5. Automated email rejection? Afterthought phone call?

    Clearly you’re not from the UK!

    When you apply for a job over here part of most adverts will say “If you have not heard from us within 2 weeks of applying, you have not been successful”

    And that’s it. No emails, no phone calls, nothing. It’s extremely rare to hear back. Unless of course it’s good news.

    Most agencies, though not all, will let you know the result of an interview.

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  9. Been also on this rollercoaster for a few months now… so many applications, tweaking, writing, re writing, tweaking… lots of rejections emails, some actually personal, many automated. Aparently there are programs now that scan your resume and do the rejecting for the human recruiter.. so looking at resumes has become redundant almost. How rude and lazy… “we have so many applications for the position we just can’t possibly read them all” …and they miss out on a potential champion for the job.
    I have absolutely no faith in recruitment companies in Australia. So far I’ve found them rude, uninterested, incompetent and motivated by a good measure of greed… Sorry Tim, I’m also in (and would like to be again) Communications and probably insensed at how they could do so much better if they tried a little harder. Human resourses is not really what it’s supposed to be.

  10. Finally, someone who understands. I’m looking for work in Qld now, and I have to say the entire process is horrible. Patrick, you are spot on about recruitment companies in Australia, most of them don’t even pretend to care. Indeed the term ‘Human Resources’ is a misnomer.

  11. Thanks for your comments, Patrick and Josh, and sorry to hear your experiences with recruiters/HR representatives have not been as positive as they could be. Do you think these experiences are due to market conditions producing an imbalance between the number of available roles and the number of available people to fill those roles (thus potentially not allowing that same level of service), or do you think it’s more a reflection of the recruitment/HR industry as a whole?

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  13. I hail from the council estates of Sunderland in the north east of England. I grew up surrounded by job loss & redundancy. When I was a teenager – during Thatcher’s premiership, the unemployment rate in my hometown was 22%. I never had a career plan. It was simply a case of finding work – any work – to bring money into the household. Since moving to other parts of the country that have had a much cushier time of it than Sunderland, I now passionately believe that everyone should have a stint having experienced job loss. And that’s without the eye watering redundancy packages offered by some organisations. A company doesn’t need to give anything more than the statutory minimum so anyone lucky enough to receive more than this is very lucky. Instead experience life as I and many of my neighbours experienced it during’s Thatcher’s term of office: Having zilch income, no jobs in the community (and I mean none, not even packing shelves at a supermarket), no assets & no one to bail you out. Since those dire days, I have always thought that employment’s about supply and demand: If a person cultivates skills that are in demand & targets the right organisations, they’ll get work. Whilst living on the breadline in the UK is something I wouldn’t wish on my worst enemy, job loss teaches a person humility & empathy. And, as a result of a job loss experience, they can be much nicer people to be around. People who have been lucky enough not to experience it are very very lucky. Anyone who’s been in full employment throughout a recession are very lucky. And despite being brought up in a community that was broken due to unending job loss and having to deal with much social deprivation, nevertheless I am better off than my parents’ generation who went through the Great Depression of the 1920s & 1930s, World War & rationing. The Welfare State wasn’t created until 1948 in the UK. No matter how tough my life gets, it’s still better than the lives of my parents.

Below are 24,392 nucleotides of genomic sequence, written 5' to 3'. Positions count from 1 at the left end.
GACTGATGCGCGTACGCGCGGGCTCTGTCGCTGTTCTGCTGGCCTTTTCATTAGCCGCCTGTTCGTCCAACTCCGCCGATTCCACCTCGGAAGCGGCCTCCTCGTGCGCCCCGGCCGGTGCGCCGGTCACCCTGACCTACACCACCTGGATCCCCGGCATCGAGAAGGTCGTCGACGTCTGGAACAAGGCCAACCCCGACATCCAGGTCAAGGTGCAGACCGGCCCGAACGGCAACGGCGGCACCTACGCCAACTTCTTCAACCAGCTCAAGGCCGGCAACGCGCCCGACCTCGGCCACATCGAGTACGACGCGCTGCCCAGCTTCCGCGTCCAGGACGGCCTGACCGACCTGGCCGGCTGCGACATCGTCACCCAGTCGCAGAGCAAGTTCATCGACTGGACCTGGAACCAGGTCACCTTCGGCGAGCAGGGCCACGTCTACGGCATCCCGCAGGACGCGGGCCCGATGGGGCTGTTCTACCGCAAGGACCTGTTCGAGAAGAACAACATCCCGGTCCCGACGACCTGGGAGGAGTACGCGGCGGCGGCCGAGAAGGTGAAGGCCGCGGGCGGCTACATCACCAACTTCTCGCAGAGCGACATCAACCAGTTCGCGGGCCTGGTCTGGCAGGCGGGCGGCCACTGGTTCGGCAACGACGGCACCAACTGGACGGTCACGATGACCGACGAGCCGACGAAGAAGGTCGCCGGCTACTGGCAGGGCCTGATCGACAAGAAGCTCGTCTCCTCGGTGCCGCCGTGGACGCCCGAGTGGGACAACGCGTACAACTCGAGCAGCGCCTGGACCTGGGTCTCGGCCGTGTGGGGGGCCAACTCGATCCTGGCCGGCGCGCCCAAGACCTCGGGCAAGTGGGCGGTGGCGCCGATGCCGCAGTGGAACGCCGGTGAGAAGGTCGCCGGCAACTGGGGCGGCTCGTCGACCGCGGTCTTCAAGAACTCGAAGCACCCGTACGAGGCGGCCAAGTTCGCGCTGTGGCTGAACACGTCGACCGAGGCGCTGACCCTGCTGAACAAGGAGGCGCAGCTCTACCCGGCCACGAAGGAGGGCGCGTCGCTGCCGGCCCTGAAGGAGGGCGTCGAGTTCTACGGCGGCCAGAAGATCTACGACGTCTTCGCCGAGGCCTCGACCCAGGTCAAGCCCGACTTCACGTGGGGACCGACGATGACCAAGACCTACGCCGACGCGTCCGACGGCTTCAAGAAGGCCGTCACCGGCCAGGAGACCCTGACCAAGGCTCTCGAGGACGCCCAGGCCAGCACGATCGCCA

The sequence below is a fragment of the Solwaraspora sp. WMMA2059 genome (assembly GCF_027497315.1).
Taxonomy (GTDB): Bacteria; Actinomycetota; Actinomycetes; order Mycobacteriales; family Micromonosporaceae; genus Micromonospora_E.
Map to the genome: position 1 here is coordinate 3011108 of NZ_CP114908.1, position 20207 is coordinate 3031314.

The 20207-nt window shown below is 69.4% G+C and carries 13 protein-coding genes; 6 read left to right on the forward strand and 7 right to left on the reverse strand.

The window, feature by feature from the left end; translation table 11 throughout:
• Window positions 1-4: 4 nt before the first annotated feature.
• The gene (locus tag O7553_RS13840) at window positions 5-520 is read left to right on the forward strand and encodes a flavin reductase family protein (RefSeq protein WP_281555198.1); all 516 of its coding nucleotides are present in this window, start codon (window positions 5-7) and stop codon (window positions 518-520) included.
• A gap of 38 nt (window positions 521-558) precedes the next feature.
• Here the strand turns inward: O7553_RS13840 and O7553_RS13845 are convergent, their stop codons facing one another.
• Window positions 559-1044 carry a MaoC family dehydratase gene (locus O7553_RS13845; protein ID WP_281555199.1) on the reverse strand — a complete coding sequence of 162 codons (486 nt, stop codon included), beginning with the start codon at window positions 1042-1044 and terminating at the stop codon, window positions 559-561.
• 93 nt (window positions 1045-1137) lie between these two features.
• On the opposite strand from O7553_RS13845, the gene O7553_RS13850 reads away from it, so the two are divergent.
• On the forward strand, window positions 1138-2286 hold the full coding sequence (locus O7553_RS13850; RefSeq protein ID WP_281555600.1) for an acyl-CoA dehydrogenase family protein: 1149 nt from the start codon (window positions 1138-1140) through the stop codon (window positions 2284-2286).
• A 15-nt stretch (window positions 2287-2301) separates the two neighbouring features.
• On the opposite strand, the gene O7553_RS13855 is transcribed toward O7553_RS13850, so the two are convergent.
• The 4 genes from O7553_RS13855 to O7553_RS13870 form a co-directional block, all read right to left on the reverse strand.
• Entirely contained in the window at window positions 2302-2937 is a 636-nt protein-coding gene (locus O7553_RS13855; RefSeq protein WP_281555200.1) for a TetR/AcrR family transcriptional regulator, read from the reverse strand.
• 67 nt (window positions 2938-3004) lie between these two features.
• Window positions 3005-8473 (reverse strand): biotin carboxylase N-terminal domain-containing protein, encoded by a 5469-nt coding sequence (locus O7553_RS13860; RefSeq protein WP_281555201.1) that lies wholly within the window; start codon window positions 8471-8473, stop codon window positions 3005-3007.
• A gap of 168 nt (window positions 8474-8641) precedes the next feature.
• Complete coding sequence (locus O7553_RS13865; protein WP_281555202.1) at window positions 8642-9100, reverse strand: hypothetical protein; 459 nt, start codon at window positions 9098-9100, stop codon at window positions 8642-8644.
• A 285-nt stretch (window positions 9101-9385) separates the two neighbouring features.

14. I am coming into this a long time after it was posted but I was made redundant yesterday. I’d been with the company for nearly 3 years and really wanted to get more experience before ultimately moving to a new industry. Now I’m facing chasing a dream in a new industry but I know it will be a hard slog. I feel worried that I will have to fall back to an area where I have more experience. I’m only 24 hours in and it is hard. I also get upset at the insensitive comments friends and family make. Just because I get a payout doesn’t mean it doesn’t matter/hurt me.